Table 2 shows the strong correlation of GLPS to LVEF, é, NT-proBNP and cardiac index on day 1. On the second echocardiogram, performed after initial stabilisation, and on the follow-up examination, the correlation was weaker. GLPS did not at any time correlate to SVRI or vasopressor dose, as measures of afterload, neither did it correlate to respiratory pressures, volume load or fluid balance, nor to SOFA score. Figure 2 shows the explanatory value of GLPS on echocardiographic parameters and NT-proBNP in a linear regression model. GLPS provided no explanatory value on clinical parameters.

Table 2 Correlation of global longitudinal peak strain to left ventricular systolic and diastolic parameters, cardiac biomarkers and haemodynamics
Figure 2
figure 2

Association of echocardiographic and laboratory markers of myocardial dysfunction. The regression lines between global longitudinal peak strain and left ventricular ejection fraction, mitral annular motion velocity (é) and amino-terminal pro-brain natriuretic peptide (NT-proBNP) on day 1.

Figure 3 shows the change in GLPS, LVEF, é and E/é over time during the study period. All echocardiographic parameters showed a large dispersion from day 1 to follow up. LVEF and é showed significant change over time, whereas GLPS and E/é did not. The day-to-day course of laboratory and clinical parameters, with SOFA score, NT-proBNP, volume load administered and positive end-expiratory pressure PEEP all showing significant changes over time are presented in Figure 4.

Figure 3
figure 3

Echocardiographic characteristics over time in studied patients. The dispersion (minimum, 25th percentile, median, 75th percentile, maximum) and change over time of global longitudinal peak strain, left ventricular ejection fraction, mitral annular motion velocity (é) and early mitral inflow to mitral annular motion velocity ratio (E/é) at echocardiogram on day 1, after stabilization and on follow up, and their change over time. ANOVA, analysis of variance.

Figure 4
figure 4

Clinical characteristics over time in studied patients. The dispersion (minimum, 25th percentile, median, 75th percentile, maximum) and change over time of sequential organ failure assessment (SOFA) score, amino-terminal pro-brain natriuretic peptide (NT-proBNP), the total volume of fluids administered and the peak positive end-expiratory pressure (PEEP) in studied patients on each day during the study period. ANOVA, analysis of variance.

Of the 50 patients included, 13 patients (26%) died in the ICU. Another two patients died within 30 days, and 17 patients (34%) had died within 90 days. Table 3 summarizes the main clinical, laboratory and echocardiographic characteristics in survivors and non-survivors at 30 and 90 days, with a significant difference between groups in SAPS 3, age, ICU length of stay and NT-proBNP on admission. GLPS was the only echocardiographic parameter with a tendency to differ between survivors and non-survivors. A logistic regression model showed that GLPS >−15 gave a hazards ratio for death at 90 days of 2.5, but the result was not statistically significant (95% CI 0.66, 9.46), and no predictive value was gained by using a multivariable model with LVEF, é and NT-proBNP in addition to global strain. The intraclass correlation coefficient analysing interobserver variability of GLPS was 0.92 (P <0.001).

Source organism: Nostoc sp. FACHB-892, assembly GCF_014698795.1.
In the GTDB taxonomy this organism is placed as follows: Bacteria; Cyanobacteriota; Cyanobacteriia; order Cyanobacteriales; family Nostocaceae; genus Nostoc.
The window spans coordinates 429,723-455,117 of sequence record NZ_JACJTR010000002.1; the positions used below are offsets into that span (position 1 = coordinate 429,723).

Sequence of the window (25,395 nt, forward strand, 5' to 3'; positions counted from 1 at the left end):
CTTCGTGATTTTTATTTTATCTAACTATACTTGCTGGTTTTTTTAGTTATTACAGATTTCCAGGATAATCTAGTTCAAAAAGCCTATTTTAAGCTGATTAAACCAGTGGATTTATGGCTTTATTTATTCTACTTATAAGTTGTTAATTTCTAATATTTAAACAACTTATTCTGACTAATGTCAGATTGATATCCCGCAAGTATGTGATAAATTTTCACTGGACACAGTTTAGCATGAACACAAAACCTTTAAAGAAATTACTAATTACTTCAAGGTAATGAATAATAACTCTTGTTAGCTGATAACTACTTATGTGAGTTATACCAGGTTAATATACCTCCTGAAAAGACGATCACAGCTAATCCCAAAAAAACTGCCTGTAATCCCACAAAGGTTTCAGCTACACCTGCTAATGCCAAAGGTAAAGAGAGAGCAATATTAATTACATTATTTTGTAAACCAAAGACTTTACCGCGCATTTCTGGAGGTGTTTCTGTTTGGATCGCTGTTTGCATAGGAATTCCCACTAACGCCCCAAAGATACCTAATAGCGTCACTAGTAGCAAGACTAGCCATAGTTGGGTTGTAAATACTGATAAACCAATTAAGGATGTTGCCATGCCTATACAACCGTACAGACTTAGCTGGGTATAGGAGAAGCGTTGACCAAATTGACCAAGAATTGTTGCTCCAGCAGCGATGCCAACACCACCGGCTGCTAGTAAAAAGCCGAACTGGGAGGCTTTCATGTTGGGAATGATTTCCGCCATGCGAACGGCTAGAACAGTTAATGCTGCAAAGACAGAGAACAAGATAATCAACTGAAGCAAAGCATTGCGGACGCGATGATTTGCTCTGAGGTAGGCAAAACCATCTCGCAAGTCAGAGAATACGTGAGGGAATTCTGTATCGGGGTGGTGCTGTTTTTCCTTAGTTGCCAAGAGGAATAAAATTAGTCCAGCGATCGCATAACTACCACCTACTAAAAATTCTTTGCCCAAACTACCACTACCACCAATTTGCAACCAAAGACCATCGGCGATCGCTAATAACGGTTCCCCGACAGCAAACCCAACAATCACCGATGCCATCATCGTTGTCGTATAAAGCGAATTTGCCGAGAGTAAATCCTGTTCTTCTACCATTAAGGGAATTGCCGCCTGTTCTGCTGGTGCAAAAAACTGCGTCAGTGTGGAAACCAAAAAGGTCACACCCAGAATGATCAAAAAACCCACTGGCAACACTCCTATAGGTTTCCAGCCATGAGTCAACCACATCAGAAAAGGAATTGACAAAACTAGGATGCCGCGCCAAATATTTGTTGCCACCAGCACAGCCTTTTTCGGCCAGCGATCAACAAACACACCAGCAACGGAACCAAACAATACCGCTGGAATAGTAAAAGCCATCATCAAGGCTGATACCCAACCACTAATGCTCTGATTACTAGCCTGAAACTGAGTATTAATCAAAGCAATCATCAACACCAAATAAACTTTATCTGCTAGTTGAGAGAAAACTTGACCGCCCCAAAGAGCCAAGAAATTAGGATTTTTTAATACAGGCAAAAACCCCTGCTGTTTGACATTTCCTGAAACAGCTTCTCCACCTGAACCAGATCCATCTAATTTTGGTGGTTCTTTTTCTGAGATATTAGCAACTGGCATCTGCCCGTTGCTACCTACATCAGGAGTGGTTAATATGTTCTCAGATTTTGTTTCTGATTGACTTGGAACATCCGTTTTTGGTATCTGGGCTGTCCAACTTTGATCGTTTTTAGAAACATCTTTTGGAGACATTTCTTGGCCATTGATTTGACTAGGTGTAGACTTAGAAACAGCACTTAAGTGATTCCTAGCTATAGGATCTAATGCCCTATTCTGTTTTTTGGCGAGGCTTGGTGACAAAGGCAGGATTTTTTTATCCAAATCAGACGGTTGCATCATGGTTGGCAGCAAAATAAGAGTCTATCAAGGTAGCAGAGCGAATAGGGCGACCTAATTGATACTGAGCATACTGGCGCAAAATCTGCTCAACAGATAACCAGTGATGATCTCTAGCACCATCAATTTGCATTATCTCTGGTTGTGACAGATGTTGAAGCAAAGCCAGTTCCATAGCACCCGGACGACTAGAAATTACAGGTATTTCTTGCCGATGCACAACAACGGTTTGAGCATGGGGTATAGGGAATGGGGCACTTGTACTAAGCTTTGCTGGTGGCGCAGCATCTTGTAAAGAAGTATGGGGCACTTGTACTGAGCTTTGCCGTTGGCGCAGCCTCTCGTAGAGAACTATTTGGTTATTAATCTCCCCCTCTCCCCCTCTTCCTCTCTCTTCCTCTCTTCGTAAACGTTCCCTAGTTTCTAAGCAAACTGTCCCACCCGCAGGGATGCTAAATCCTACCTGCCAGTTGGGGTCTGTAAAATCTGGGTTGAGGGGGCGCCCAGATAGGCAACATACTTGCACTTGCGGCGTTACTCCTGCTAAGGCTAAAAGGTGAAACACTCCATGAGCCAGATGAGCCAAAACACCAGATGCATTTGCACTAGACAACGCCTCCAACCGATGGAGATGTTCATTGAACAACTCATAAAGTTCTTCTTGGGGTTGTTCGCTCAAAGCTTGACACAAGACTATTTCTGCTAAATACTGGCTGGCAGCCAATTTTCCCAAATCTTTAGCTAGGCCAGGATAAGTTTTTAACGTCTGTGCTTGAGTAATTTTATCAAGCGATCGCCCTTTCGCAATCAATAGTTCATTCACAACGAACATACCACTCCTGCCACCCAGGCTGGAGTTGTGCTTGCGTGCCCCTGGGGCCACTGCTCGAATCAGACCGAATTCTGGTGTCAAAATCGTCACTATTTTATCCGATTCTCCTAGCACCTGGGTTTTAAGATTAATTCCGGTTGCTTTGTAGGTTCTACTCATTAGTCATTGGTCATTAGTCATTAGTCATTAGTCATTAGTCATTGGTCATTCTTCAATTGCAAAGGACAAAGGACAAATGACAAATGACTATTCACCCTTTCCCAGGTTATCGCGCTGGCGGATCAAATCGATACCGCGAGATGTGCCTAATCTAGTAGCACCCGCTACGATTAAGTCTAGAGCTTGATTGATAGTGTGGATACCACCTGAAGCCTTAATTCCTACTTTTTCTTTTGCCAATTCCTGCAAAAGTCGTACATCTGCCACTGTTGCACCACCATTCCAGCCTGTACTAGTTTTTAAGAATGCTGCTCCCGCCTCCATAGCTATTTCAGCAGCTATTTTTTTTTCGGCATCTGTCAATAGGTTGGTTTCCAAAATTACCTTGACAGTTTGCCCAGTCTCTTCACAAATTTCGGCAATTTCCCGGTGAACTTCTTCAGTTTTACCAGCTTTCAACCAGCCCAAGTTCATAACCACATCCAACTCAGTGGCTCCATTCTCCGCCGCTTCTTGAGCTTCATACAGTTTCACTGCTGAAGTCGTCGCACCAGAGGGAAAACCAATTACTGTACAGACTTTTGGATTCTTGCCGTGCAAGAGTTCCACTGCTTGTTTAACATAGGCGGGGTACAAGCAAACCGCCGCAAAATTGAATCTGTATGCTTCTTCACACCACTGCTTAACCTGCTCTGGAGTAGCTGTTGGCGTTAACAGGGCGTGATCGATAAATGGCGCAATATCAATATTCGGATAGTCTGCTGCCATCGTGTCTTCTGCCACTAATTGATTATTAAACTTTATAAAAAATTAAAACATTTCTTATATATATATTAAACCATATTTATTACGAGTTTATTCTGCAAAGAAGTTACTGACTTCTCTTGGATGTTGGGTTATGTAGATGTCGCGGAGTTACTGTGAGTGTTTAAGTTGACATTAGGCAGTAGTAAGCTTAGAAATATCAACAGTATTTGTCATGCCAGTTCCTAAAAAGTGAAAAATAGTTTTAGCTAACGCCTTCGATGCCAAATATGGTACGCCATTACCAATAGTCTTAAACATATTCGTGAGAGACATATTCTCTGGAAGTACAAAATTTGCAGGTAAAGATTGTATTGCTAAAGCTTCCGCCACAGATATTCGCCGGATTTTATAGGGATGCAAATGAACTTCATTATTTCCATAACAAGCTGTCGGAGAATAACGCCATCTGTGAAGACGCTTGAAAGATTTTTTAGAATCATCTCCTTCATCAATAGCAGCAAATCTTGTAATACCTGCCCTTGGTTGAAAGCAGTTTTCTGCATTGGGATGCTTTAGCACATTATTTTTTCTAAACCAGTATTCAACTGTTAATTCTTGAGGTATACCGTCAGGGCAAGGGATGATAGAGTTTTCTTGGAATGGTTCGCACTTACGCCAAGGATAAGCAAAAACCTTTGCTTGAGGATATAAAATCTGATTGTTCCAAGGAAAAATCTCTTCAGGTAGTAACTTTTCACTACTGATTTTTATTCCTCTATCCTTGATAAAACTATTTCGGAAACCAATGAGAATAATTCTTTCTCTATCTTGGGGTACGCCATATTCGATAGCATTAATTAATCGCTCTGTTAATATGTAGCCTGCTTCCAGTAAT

Table 3 Patient characteristics on ICU admission (day 1) in comparison between survivors and non-survivors


In this study we evaluate strain echocardiography for detecting LV dysfunction in patients with septic shock. The study demonstrates that GLPS is frequently impaired in septic shock patients irrespective of survival, and that GLPS correlates with other echocardiographic and laboratory signs of cardiac dysfunction. Furthermore, the study suggests that GLPS remains unchanged over time, in spite of normalizing systolic function parameters, cardiac biomarkers, and clinical recovery.

The landmark study first describing cardiac dysfunction in septic shock showed systolic impairment in 10 of 20 patients during the first 48 hours [1]. Later studies have reported similar results with a reduced global systolic function in 30 to 60% of septic shock patients [5,19], and reversibility in those who survived [8,20,21]. The definition of systolic dysfunction has varied among previous studies (LVEF <50 to 55%), which may in part explain the varying incidence. The results of this study are in line with these previous results, with reduced LVEF in 50% of patients and improvement in survivors. In recent years, especially since the introduction of tissue Doppler in intensive care practice, diastolic dysfunction in septic shock has gained interest. Several studies have shown decreased é and increased E/é in this setting, with a prevalence of 20 to 57% [3,4,21-23]. Differences in study size and characteristics in previous cardiac disease and clinical circumstances may have contributed to these differences. When using the same definition of diastolic dysfunction as in these studies (E/é >15 or é <0.08 m/s) we found a prevalence of 50%. In contrast to previous longitudinal studies, no improvement over time was seen [3,4,21,22].